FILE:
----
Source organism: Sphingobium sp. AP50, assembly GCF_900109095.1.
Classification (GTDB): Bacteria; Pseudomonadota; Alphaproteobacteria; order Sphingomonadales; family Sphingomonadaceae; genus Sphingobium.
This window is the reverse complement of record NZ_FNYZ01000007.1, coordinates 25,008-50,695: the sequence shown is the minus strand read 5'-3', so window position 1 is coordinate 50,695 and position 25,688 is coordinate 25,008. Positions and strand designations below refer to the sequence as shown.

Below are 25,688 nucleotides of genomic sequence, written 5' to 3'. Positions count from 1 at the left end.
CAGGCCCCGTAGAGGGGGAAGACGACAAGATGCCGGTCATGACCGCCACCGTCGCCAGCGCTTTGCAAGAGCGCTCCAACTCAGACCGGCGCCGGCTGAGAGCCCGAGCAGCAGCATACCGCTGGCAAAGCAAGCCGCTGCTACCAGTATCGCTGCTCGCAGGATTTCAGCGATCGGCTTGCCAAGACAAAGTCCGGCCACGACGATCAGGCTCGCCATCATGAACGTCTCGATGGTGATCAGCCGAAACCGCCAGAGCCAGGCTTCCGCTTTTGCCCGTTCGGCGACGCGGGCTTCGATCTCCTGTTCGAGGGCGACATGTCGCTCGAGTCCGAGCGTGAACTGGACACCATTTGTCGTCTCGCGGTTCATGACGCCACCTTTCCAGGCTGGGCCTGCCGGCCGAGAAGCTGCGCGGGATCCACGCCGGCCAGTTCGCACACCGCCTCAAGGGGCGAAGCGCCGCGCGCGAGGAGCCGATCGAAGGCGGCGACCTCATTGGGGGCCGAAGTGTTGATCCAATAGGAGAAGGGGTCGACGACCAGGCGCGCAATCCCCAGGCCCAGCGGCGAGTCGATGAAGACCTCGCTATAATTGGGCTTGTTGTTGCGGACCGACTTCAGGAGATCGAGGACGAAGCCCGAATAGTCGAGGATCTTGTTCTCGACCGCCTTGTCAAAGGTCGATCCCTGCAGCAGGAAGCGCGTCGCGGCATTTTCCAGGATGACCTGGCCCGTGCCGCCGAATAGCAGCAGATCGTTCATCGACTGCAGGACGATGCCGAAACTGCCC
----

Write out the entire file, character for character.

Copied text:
Source organism: Sphingobium sp. AP50, assembly GCF_900109095.1.
Classification (GTDB): Bacteria; Pseudomonadota; Alphaproteobacteria; order Sphingomonadales; family Sphingomonadaceae; genus Sphingobium.
This window is the reverse complement of record NZ_FNYZ01000007.1, coordinates 25,008-50,695: the sequence shown is the minus strand read 5'-3', so window position 1 is coordinate 50,695 and position 25,688 is coordinate 25,008. Positions and strand designations below refer to the sequence as shown.

Below are 25,688 nucleotides of genomic sequence, written 5' to 3'. Positions count from 1 at the left end.
CAGGCCCCGTAGAGGGGGAAGACGACAAGATGCCGGTCATGACCGCCACCGTCGCCAGCGCTTTGCAAGAGCGCTCCAACTCAGACCGGCGCCGGCTGAGAGCCCGAGCAGCAGCATACCGCTGGCAAAGCAAGCCGCTGCTACCAGTATCGCTGCTCGCAGGATTTCAGCGATCGGCTTGCCAAGACAAAGTCCGGCCACGACGATCAGGCTCGCCATCATGAACGTCTCGATGGTGATCAGCCGAAACCGCCAGAGCCAGGCTTCCGCTTTTGCCCGTTCGGCGACGCGGGCTTCGATCTCCTGTTCGAGGGCGACATGTCGCTCGAGTCCGAGCGTGAACTGGACACCATTTGTCGTCTCGCGGTTCATGACGCCACCTTTCCAGGCTGGGCCTGCCGGCCGAGAAGCTGCGCGGGATCCACGCCGGCCAGTTCGCACACCGCCTCAAGGGGCGAAGCGCCGCGCGCGAGGAGCCGATCGAAGGCGGCGACCTCATTGGGGGCCGAAGTGTTGATCCAATAGGAGAAGGGGTCGACGACCAGGCGCGCAATCCCCAGGCCCAGCGGCGAGTCGATGAAGACCTCGCTATAATTGGGCTTGTTGTTGCGGACCGACTTCAGGAGATCGAGGACGAAGCCCGAATAGTCGAGGATCTTGTTCTCGACCGCCTTGTCAAAGGTCGATCCCTGCAGCAGGAAGCGCGTCGCGGCATTTTCCAGGATGACCTGGCCCGTGCCGCCGAATAGCAGCAGATCGTTCATCGACTGCAGGACGATGCCGAAACTGCCC